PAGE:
Heritage

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Things you may already know:

Autumn is my time. I was born the day before Halloween and the surrounding holidays have rooted my identity. Honoring a new year (my birth), the dark (Halloween), family who traveled this world and left (Day of the Dead) and light– to balance the dark (Diwali).

My spiritual community of choice is currently an online gathering of souls seeking to live out our values in the way that is best for us. It is called Flock.
. . . . . .

Right now I am acting as a host in the group and planning out my personal rituals and celebrations for the season. This includes preparing sugar skulls and paper flowers which look something like this.

 

I have also been bringing together photos to create artwork for my ofrendas. Including photos of my grandparents:

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And a recent ancestral discovery—my 12th great-grandmother, Anne Marbury Hutchinson. In 1637 she was tried and banished and a year later excommunicated by the Puritans for espousing her religious beliefs and sharing them with other women in the colony.

 

In the Flock, other women have been sharing stories from their families. All of them are affirming, but some hold elements of sadness or tragedy. As I struggle with pieces of my own family story I have decided to revisit a book called Reclaiming Your Story: Family History and Spiritual Growth. It is written from a distinctly Christian perspective, but gives a very succinct and powerful introduction to family systems with questions for reflection that enlighten me anew each time I visit them.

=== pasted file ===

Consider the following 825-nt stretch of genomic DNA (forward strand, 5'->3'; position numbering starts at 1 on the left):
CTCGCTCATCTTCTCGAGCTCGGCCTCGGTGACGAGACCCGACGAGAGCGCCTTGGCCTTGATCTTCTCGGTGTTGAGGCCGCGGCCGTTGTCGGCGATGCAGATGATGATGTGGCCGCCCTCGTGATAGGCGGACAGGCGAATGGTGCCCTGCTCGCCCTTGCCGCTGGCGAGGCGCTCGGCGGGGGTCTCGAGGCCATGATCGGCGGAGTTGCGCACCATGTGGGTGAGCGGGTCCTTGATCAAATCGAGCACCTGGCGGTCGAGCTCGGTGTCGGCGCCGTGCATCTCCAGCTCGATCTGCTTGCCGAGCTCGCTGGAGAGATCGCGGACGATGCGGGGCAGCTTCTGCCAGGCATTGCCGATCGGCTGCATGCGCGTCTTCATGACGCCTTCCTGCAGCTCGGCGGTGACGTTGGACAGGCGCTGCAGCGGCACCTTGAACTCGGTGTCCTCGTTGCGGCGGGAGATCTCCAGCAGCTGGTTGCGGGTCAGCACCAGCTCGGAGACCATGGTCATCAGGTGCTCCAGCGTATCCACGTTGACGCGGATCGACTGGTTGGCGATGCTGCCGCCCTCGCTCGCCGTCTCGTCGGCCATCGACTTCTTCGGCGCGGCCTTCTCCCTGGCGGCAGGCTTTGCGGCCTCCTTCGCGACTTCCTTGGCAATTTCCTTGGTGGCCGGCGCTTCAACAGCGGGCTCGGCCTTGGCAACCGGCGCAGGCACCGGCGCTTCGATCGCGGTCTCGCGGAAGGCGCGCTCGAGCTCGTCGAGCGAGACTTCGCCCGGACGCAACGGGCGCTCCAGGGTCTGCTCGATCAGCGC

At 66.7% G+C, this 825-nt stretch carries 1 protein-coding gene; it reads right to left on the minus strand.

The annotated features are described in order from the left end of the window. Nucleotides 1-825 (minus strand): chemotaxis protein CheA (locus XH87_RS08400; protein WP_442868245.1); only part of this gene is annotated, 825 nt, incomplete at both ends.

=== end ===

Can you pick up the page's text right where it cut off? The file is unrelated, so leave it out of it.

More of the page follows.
In the case of preparing for Day of the Dead, I consider these questions also from my parents and grandparents perspectives, trying my best to honor those who have passed by more fully understanding their lives and relationships.

“Merle Jordan argues that many people spend their adult lives struggling to distinguish between the imperatives of divine authority and the deeply rooted psychological authority of family structures. Employing the wisdom of his experience as a pastoral psychologist as well as the insights of clinical researchers and therapists, Jordan offers ways to demythologize false absolutes and to refocus distorted maps of reality.”

The description sounds a little more heady than the book actually is. I haven’t drawn a genogram or written anything spiritually autobiographical since seminary. I am inspired to do so again. The book isn’t perfect but it does marry the familial and spiritual in a specific way that has helped and continues to help me unlock aspects of my family of origin and connection to the religion of my upbringing.

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